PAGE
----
Nigerian Army conducts medical outreach in Nigerian-Cameroon border community

The Nigerian Army on Tuesday conducted a free medical outreach in Belegete, a border community with Cameroon, in Obanliku Local Government Area of Cross River.

The News Agency of Nigeria (NAN) reports that the outreach is part of the army’s non kinetic effort in communities.

NAN also reports that services carried out during the outreach include consultations, test for malaria, typhoid fevers, blood sugar and pressure as well as the distribution of drugs.

Belegete is a border community with Cameroon and one of the hard-to-reach areas in Cross River with undulating terrain, no access road, telecommunication network or electricity.

Speaking on the outreach, Brig.-Gen. Muftau Ibrahim, the Commander 13 Brigade, Nigerian Army, Calabar, said it was conducted in order to provide medical services for residents of the community.

Ibrahim also said that it was organised to reassure residents in the Nigerian-Cameroon border communities that the Nigerian Army was ready to stop the illicit activities of rebels on the c
ountry’s territory.

‘In line with Nigerian Army’s constitutional responsibilities of protecting lives and deterring violent aggression, troops of 13 Brigade conducted series of operations along the Nigerian-Cameroon border.

‘This is to check incursions into Nigerian territory.

‘The Nigerian Army operations have successfully denied the rebels freedom of action, leading to an effective containment of the Ambazonia threat in Nigerian border communities in spite of its difficult topography,’ he said.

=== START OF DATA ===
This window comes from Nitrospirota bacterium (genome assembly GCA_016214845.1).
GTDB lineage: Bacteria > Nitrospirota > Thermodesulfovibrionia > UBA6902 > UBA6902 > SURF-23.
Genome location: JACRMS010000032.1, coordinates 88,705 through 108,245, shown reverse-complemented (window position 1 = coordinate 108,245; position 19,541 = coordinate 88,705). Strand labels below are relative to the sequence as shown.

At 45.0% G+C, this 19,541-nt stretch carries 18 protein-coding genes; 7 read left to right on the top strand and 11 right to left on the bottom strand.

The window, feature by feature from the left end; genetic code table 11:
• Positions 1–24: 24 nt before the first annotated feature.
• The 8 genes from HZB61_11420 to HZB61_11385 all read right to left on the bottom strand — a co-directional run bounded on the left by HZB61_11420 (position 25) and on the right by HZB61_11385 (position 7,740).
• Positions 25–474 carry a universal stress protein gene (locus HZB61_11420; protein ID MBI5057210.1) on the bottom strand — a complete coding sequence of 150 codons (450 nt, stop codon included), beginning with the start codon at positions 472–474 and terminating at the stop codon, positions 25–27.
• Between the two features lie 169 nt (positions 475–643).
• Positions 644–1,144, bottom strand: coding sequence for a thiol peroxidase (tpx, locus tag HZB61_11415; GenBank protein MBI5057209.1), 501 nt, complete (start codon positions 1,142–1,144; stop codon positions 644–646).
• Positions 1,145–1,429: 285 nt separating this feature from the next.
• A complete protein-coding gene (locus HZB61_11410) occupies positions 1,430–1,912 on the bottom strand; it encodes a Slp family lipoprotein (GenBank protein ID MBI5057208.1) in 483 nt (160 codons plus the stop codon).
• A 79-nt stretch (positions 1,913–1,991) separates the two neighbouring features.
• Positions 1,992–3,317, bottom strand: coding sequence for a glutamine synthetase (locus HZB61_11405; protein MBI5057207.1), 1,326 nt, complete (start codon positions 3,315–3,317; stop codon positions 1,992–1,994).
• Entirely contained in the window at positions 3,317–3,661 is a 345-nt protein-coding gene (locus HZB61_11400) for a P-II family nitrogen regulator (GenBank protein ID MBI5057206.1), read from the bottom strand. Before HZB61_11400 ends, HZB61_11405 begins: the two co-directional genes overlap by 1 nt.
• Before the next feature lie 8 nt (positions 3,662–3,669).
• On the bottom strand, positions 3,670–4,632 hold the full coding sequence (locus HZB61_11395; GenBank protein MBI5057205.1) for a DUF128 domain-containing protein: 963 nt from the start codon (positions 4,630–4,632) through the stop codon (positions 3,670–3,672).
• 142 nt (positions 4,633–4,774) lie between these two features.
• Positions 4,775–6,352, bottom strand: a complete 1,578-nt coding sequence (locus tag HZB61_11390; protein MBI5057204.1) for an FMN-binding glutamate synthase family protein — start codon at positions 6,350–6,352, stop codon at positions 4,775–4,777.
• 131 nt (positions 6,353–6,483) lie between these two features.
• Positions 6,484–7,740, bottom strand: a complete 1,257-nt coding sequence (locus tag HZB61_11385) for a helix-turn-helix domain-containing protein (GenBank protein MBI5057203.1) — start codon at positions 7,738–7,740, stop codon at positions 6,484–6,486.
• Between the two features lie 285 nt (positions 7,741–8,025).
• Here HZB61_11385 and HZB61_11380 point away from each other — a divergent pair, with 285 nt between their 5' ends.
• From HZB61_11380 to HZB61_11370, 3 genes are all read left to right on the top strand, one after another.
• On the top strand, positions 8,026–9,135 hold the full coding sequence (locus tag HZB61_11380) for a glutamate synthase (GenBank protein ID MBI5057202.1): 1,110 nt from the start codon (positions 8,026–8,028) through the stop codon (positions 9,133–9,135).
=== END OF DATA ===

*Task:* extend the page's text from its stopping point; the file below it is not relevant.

In his remarks, Mr Simon Akor, the community’s leader, disclosed that some pregnant women as well as sick people had been lost due to non-accessibility of medical care occasioned by the difficult terrain.

Akor expressed appreciation to the Nigerian army for carrying out the outreach in Belegete.

He added that residents of the community had suffered seriously because of the difficult terrain.

‘When a woman is pregnant or someone is sick, he or she is carried by the villagers to climb the hill and valleys throug
h the forest to get to town where you can find a health facility, most times, the patients die on their way.

‘We are happy that for the first time the Nigerian Army came here with good drugs and professionals to take care of our health and know how we are doing especially as the community had been attacked in the past by Ambazonians.

‘We don’t know who represents us in the Cross River House of Assembly, but we want to use this medium to appeal to the government that we need access road, telecommunication network and a health facility,’ he said.

Similarly, Mrs Maria Olia, the Women Leader of the community, said that though there were Traditional Birth Attendants (TBA) who help women in the community, there were challenges of moving them when there were complications.

Olia also said that, for the children, they relied on herbs as there was no access road through the forest to town.

Mr Aku Collins, a youth who spoke to NAN, also said that before the outreach they relied on some quack medicine dealers who ca
me from time to time.

He added that though their services were unprofessional, the residents relied on those quacks as they had no choice.

NAN reports that it takes approximately six to eight hours to move from Butatong, the last town before Belegete, to maneuver through the mountainous terrain and thick rain forest to access Belegete.

Source: News Agency of Nigeria